I didn’t play Dark Souls at all this week. I find that a bit foreboding, like I might be in the same position next week, but that’s a problem for future-me, so let’s focus on what past-me got up to this week, which was an awful lot of killing in Dishonored.
Tales of an Impatient Gamer: The Dishonored Special Interlude Edition!
Dishonored falls into the ‘Tales of an Impatient Gamer’ category because it involves (or can involve, depending on your playstyle) a lot of stealth gameplay, which requires patience to effectively pull off. And for someone like me, that can be a bit of a challenge.
I love games like Dishonored that give you variety, where you have choices as to how to complete your mission. Without being specific, they can range anywhere from sneaking into the target’s hideout to charging guns akimbo through the front door. You can make a spectacle of your target’s death, or do it quick and clean, or even find a non-lethal way of dealing with them. Discovering those choices, and deciding which of them would be the most fun, is what has driven me to keep playing.
But as I played through the first proper mission after the tutorial, it began to bug me that I was unable to be stealthy, and that all comes down to patience again. Sure, I could wait for that guard to turn his back and walk away before I move into this building, or I could just Blink to him, cut his throat, and be done with it. The latter defined most of that mission.
The result? Seventy kills.
I was horrendous at being stealthy. My target even spotted me and rang an alarm bell for help, but only one guard came to his aid. The rest were already dead.
After that, I stopped myself and thought ‘wow, I’m terrible. It feels like I’m playing the game wrong’, even though there should be no wrong way to play a game involving choice like this. I still thought it was bad, so I resolved to be stealthier, forced myself to be more patient.
Dishonored is a much more successful Tale of an Impatient Gamer, because I’ve made significant progress over the course of three missions. Seventy kills in the first mission was more than a little shameful, so I made the effort to be stealthier in the next. But that had a few problems too – if I was discovered, at least five guards would be on me at once, and, rather than evade them, I chose to fight them and be done with it.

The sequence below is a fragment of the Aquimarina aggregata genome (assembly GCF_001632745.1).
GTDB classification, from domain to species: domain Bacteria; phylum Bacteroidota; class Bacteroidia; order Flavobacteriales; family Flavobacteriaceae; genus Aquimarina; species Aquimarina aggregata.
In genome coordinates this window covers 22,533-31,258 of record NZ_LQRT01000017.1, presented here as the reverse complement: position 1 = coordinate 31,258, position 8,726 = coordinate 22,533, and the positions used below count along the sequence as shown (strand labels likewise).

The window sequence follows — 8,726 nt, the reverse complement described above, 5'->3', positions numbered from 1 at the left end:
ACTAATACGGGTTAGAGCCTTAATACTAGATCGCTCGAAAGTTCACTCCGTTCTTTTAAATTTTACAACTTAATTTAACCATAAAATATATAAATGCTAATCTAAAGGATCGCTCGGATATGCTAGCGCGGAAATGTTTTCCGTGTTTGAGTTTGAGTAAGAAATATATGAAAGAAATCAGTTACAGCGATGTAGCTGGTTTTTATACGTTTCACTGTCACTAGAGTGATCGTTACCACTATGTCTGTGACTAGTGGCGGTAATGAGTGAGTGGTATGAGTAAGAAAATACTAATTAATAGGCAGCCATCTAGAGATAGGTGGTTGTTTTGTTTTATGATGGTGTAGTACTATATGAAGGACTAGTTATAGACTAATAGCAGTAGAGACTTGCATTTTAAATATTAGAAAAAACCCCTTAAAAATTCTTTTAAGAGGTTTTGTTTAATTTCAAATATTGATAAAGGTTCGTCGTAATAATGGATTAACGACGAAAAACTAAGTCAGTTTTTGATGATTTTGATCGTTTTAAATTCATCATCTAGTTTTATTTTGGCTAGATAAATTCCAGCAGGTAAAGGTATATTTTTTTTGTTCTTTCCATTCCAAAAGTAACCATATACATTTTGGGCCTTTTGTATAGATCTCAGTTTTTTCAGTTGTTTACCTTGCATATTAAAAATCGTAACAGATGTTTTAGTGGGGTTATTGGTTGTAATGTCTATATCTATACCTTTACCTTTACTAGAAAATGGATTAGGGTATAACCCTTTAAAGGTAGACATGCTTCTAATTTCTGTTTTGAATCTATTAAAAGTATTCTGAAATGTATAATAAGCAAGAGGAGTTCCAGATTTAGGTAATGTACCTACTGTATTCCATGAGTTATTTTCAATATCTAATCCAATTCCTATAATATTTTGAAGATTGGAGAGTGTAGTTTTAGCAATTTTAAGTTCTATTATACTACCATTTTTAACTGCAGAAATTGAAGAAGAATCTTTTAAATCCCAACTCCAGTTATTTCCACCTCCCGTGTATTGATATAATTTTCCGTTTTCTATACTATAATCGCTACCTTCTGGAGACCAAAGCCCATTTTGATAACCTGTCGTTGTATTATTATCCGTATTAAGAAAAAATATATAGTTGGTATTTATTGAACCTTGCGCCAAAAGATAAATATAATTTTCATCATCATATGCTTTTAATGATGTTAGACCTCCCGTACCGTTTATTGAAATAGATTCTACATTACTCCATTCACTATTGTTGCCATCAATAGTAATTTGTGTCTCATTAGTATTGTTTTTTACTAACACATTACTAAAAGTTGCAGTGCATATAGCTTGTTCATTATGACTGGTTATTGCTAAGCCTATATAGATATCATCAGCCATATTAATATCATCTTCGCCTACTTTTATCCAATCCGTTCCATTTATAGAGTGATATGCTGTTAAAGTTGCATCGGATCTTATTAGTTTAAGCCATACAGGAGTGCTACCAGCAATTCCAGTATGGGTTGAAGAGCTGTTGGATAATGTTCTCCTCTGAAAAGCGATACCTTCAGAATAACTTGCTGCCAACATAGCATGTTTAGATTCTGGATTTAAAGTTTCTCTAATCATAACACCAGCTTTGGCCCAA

Approaching my targets in that mission, I left forty corpses in my wake, but most of them were in the early stage of the level, and the more I progressed, the more I learned. I figured out that, hey, those conveniently placed dumpsters can be used to hide bodies, so maybe I can stop killing people and just knock them unconscious instead. After that, I made more effective use of rooftops to close in on my targets.
In the third mission, I made it all the way through with only the blood of four people on my blade. It was a triumph, not a perfect run by any means, but such a significant enough leap in progress to keep me encouraged.
After failing for so long in Dark Souls, I can’t deny it’s nice to see this kind of progress, but the two are entirely different games. Dishonored is easier to learn, it requires a different kind of patience. Screwing up results in a different outcome, but doesn’t necessarily mean death. A mistake in Dark Souls, on the other hand, is fatal. With Dishonored, I can screw up and still progress through the game, only restarting because I choose to restart.
I’m curious to see if I can keep this up, though. What if the missions get harder, the enemies tougher and more numerous? What happens then? I’d like to think I can keep going with the stealthy approach, but I don’t trust me, I’m a real jerk, so anything could happen.
Still, it’s nice to feel a moment of success.